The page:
Japanese consumers love their cellphones, and among them nobody loves their phones more than young Japanese women. They use their phones so extensively that their usage patterns drive major trends in the Japanese mobile phone industry.
One offshoot of this is that, unlike Western markets, almost every phone sold in Japan is waterproof, as the ability to take your phone safely into the shower or bath is highly valued by the young women who cannot bear to be parted from their mobile devices.
American drivers keep to the right and are usually quite surprised when they first come across drivers from other countries, such as in Britain and the former British colonies, who keep to the left. While it would be easy to chalk this up as just one of those things that’s different just because (like calling fried potato wedges chips in one place and fries in the the other), there’s actually a rather interesting history behind both why the British drive on the left and their American counterparts drive on the right.
The majority of people are right-hand dominant and bladed weapons are traditionally carried on the left side of the body so the dominant hand can draw them. If you travel down the road on the right hand side, that means if you need to draw your weapon in self defense against highway bandits or the like, then your sword will be drawn out from the center of the road and over the ditch. If you’re on foot this means you have to rotate your body inwards to engage the person attacking you, but if you’re on horseback, it’s nearly impossible as now you need to quickly and deftly orient your horse so that your sword arm is centered to the road and your attacker. The practical solution, and the one adopted by the British centuries ago, was to simply travel so that your strong arm is always center to the lane of travel and a drawn sword will always face someone approaching you. The tradition spread with the British empire and, in the 14th century, it was even sanctioned by Pope Boniface VIII who instructed all pilgrims headed to Rome to keep to the left side of the road.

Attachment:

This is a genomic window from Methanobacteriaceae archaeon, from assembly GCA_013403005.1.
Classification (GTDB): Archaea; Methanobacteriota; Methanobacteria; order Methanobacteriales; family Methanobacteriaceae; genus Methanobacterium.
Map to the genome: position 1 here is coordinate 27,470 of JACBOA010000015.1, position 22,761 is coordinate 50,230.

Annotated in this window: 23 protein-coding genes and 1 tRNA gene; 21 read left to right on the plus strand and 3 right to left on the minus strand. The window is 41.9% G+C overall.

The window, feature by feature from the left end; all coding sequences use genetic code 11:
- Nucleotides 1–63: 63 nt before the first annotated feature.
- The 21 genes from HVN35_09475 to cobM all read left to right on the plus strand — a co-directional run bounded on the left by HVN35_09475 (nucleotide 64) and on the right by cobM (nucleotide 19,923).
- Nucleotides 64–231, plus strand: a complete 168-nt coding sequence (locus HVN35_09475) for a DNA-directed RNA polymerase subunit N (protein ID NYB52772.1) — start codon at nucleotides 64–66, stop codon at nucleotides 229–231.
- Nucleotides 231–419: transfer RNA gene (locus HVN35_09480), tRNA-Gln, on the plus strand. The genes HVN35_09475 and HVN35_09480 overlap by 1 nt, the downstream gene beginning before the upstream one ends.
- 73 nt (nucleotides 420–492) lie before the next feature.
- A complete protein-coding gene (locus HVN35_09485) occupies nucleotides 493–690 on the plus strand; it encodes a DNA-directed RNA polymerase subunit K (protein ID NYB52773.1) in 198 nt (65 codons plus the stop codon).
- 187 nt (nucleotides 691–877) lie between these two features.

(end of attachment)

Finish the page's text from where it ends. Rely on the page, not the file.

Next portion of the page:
So why did such a long-standing (and practical) solution fall by the wayside? Just like people adopted left-side travel for pragmatic reasons, right-side travel was adopted for equally pragmatic reasons. In the late 18th century teamsters, wagon drivers who drove large teams of draft animals to haul goods, would sit on the rear left animal in their draft team so that they could use their right arm to reach every animal in the team with their whip. Because they were seated on the rear left side, it was very difficult to see the right side of the wagon (and any traffic on that side that might result in a collision) so they took to driving the wagons on the right side of the road so they could easily see oncoming wagons and avoid collisions between both animals and the freight they were hauling.
One would think the same shift in technology and commerce practices would yield a similar result in Britain wherein British teamsters would also begin driving on the right side of the road, but the smaller British roads and wagons conspired to keep things left-side only. British wagons were smaller and the driver would sit on the wagon itself instead of on one of the draft animals. When you’re on the wagon it makes more sense to sit on the right-hand side of the bench because when you whip with your right hand, the whip will fly back over your right shoulder and into the empty space beside the wagon (instead of potentially snagging on the wagon payload as it would if you were sitting on the left side and whipping with your right hand). As such British teamsters kept right, stayed right, and the people of Britain are still traveling on the left side of the road with their right arms at-the-ready as their sword-bearing forefathers did over a millennium ago.